A:  They need to figure out what niche they want to play in. Otherwise, I believe there’s a good chance that they’ll get gobbled up in the consolidation that continues to take place. Another key consideration is the vertical integration that we’re seeing. Where is that vertical integration going to settle in? For example, how far down are the manufacturers going to come in terms of the supply chain? And, how far are the manufacturers going to come down the supply chain? And then how far could others potentially move up? And that gets to the whole idea of sector convergence (which EY defines as companies making increased and deeper incursions into adjacent or unrelated industries) we see taking place across a lot of different industry sectors.

Q:  Can you give us an example of how these various trends are playing out in the industrial sector?

A:  On the technology front, it’s about predicting what the shop floor is going to look like in the future. And in distribution, we can look at how this activity is going to take place in a world that centers around the customer and requests like, “I want products that are tailored to my individual needs,” or “I want them faster, and delivered right to my doorstep.” Companies need technology to be able to meet those requests, so digital, data analytics, and the Internet of Things (IoT) are all going to become more prevalent within a lot of different markets—and definitely within the electrical distribution sector. The players that can reap the benefits of that technology earlier will be the ones that have the advantage over those that don’t.

Q:  What’s going to happen to companies that are behind the tech curve now?

A:  Let’s just say the electrical distributor that’s struggling with this issue isn’t alone, nor is the manufacturer that’s used to bricks-and-mortar and good at making stuff. But as you look at what Amazon has done to the world in terms of impacting consumer buying patterns, it has put retail under a lot of pressure. It’s not going to end with consumers and retail; it’s going to make its way through our whole economy. The pace of change is going to have to be quick and we’re all being challenged by it right now.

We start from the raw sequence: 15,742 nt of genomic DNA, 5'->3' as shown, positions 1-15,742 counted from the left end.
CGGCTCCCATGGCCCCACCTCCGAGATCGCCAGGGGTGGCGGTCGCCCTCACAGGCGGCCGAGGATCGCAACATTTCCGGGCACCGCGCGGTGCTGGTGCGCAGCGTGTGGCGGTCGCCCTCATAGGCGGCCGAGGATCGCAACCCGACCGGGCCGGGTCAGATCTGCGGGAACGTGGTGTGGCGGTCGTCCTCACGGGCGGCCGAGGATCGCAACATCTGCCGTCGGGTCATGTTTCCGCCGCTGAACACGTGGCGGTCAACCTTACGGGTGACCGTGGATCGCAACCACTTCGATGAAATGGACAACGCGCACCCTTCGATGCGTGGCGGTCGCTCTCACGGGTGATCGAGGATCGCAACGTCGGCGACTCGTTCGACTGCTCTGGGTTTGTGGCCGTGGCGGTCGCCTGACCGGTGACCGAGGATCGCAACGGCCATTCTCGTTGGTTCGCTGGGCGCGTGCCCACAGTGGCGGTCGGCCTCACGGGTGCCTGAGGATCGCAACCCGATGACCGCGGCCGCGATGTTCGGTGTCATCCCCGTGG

Q:  Can you share any other advice with the distributor that wants to best position itself for success despite all the disruption that’s impacting industry right now?

A:  It’s important to understand that technology is already here, and that more of it is coming in the future. Companies need to stay on top of this and realize that it’s not just going to stop with consumers and the retail sector. It’s already in both manufacturing and distribution, where some people are still working with an “old school” mentality. That mindset is going to become more and more obsolete and will push companies to change. Finally, I’d say that the distributor that wants to be—and stay—successful, and if it doesn’t necessarily want to become an economy of scale, will have to figure out which niche it wants to play in and really delve into that niche and maximize it.

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Bridget McCrea  is a Florida-based writer who covers business, industrial, and educational topics for a variety of magazines and journals. You can reach her at bridgetmc@earthlink.net or visit her website at www.expertghostwriter.net.